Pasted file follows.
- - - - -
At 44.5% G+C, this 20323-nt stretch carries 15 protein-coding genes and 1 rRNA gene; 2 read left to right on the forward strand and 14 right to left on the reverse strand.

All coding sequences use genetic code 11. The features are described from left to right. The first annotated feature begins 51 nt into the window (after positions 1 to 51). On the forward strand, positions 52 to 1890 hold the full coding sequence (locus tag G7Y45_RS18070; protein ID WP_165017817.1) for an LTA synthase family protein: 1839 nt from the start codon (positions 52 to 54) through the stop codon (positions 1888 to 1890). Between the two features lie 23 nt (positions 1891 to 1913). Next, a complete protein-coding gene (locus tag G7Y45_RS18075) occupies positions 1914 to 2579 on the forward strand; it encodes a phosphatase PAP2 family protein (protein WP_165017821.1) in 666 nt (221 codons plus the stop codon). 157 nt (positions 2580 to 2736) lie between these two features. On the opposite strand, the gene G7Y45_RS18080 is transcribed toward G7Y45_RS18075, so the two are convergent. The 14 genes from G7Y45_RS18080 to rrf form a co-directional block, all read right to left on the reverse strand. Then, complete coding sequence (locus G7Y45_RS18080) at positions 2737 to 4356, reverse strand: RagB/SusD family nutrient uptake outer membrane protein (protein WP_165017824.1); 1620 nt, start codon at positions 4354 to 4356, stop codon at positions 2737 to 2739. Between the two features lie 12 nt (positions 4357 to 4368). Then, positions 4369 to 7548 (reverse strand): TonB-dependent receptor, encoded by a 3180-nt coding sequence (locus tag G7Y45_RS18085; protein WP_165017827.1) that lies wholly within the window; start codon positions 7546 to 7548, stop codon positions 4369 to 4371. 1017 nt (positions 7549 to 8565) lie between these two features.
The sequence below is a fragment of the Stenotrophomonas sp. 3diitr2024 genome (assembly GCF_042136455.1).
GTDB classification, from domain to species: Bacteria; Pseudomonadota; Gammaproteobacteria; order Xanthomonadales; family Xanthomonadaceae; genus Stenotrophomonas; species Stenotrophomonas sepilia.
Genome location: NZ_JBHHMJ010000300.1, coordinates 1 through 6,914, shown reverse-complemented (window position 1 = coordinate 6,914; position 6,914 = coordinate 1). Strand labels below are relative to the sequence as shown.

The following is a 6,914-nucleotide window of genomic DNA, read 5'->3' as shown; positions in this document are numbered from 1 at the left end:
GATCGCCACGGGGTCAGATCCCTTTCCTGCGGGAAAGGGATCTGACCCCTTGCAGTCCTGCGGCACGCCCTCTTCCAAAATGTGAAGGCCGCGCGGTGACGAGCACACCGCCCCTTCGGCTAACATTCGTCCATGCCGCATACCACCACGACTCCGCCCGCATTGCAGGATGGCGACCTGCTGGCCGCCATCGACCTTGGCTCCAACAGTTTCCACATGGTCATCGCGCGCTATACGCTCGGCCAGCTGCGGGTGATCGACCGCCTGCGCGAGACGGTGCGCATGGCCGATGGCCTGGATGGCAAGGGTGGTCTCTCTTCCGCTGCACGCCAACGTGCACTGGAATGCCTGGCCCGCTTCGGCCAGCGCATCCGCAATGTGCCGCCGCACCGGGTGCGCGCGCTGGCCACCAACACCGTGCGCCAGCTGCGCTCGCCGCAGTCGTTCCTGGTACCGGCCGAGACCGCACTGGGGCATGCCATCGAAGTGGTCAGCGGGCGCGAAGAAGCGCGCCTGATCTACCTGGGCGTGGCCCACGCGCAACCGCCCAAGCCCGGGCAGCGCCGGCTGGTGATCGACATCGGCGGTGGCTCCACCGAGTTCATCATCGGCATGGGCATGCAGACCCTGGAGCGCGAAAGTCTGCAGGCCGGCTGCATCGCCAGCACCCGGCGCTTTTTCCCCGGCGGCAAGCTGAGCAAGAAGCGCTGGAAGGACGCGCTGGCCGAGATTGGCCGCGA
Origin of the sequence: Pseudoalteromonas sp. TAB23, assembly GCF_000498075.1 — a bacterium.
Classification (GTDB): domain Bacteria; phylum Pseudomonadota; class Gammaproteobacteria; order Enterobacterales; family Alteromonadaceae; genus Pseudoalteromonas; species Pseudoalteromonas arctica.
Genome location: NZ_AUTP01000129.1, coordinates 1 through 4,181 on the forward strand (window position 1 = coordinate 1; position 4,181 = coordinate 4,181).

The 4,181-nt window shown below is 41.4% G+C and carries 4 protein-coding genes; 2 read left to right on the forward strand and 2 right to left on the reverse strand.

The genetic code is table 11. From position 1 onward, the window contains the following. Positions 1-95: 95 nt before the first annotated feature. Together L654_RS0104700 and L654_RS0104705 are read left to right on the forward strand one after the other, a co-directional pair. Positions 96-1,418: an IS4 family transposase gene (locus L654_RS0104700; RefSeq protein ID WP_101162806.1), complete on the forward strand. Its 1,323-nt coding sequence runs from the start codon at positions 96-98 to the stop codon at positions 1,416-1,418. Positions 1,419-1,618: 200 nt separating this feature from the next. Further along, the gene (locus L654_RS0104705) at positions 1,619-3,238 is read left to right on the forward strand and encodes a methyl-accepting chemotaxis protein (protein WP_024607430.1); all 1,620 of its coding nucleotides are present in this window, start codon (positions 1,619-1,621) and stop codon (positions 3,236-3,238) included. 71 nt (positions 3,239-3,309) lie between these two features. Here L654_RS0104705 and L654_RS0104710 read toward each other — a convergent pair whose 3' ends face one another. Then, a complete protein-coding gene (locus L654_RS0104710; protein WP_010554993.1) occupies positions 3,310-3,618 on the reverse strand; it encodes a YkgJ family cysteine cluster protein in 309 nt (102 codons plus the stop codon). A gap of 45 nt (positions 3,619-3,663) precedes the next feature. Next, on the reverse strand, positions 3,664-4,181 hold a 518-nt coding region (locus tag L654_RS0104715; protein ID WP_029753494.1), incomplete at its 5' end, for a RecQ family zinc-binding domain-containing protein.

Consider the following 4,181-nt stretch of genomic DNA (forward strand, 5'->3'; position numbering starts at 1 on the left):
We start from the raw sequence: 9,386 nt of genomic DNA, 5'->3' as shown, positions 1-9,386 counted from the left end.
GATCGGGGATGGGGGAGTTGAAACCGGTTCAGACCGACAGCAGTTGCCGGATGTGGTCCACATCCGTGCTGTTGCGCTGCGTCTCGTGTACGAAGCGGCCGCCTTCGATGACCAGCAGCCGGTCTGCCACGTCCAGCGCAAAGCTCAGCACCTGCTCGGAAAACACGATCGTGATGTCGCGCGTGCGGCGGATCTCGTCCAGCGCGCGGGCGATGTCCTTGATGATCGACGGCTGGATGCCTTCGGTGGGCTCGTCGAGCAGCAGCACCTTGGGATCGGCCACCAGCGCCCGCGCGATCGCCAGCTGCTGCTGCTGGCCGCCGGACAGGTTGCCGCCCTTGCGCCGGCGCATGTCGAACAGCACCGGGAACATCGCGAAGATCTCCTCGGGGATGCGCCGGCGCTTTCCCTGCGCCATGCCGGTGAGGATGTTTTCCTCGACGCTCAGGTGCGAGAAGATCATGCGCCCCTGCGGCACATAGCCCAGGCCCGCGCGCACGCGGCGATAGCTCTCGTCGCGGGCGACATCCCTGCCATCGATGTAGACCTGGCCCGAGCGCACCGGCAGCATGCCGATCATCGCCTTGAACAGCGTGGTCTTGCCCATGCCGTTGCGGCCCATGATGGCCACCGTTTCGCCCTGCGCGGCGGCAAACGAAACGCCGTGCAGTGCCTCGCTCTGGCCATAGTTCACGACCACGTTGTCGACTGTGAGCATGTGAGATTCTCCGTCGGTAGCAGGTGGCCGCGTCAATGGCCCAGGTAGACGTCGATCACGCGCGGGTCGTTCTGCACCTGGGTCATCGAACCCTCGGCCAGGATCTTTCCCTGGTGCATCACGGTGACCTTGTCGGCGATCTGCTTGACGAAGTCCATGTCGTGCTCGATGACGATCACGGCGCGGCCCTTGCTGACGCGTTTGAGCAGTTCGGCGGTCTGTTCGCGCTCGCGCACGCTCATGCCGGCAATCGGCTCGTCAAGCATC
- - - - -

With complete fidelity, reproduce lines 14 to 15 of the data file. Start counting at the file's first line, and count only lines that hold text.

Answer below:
We start from the raw sequence: 9,386 nt of genomic DNA, 5'->3' as shown, positions 1-9,386 counted from the left end.
GATCGGGGATGGGGGAGTTGAAACCGGTTCAGACCGACAGCAGTTGCCGGATGTGGTCCACATCCGTGCTGTTGCGCTGCGTCTCGTGTACGAAGCGGCCGCCTTCGATGACCAGCAGCCGGTCTGCCACGTCCAGCGCAAAGCTCAGCACCTGCTCGGAAAACACGATCGTGATGTCGCGCGTGCGGCGGATCTCGTCCAGCGCGCGGGCGATGTCCTTGATGATCGACGGCTGGATGCCTTCGGTGGGCTCGTCGAGCAGCAGCACCTTGGGATCGGCCACCAGCGCCCGCGCGATCGCCAGCTGCTGCTGCTGGCCGCCGGACAGGTTGCCGCCCTTGCGCCGGCGCATGTCGAACAGCACCGGGAACATCGCGAAGATCTCCTCGGGGATGCGCCGGCGCTTTCCCTGCGCCATGCCGGTGAGGATGTTTTCCTCGACGCTCAGGTGCGAGAAGATCATGCGCCCCTGCGGCACATAGCCCAGGCCCGCGCGCACGCGGCGATAGCTCTCGTCGCGGGCGACATCCCTGCCATCGATGTAGACCTGGCCCGAGCGCACCGGCAGCATGCCGATCATCGCCTTGAACAGCGTGGTCTTGCCCATGCCGTTGCGGCCCATGATGGCCACCGTTTCGCCCTGCGCGGCGGCAAACGAAACGCCGTGCAGTGCCTCGCTCTGGCCATAGTTCACGACCACGTTGTCGACTGTGAGCATGTGAGATTCTCCGTCGGTAGCAGGTGGCCGCGTCAATGGCCCAGGTAGACGTCGATCACGCGCGGGTCGTTCTGCACCTGGGTCATCGAACCCTCGGCCAGGATCTTTCCCTGGTGCATCACGGTGACCTTGTCGGCGATCTGCTTGACGAAGTCCATGTCGTGCTCGATGACGATCACGGCGCGGCCCTTGCTGACGCGTTTGAGCAGTTCGGCGGTCTGTTCGCGCTCGCGCACGCTCATGCCGGCAATCGGCTCGTCAAGCATC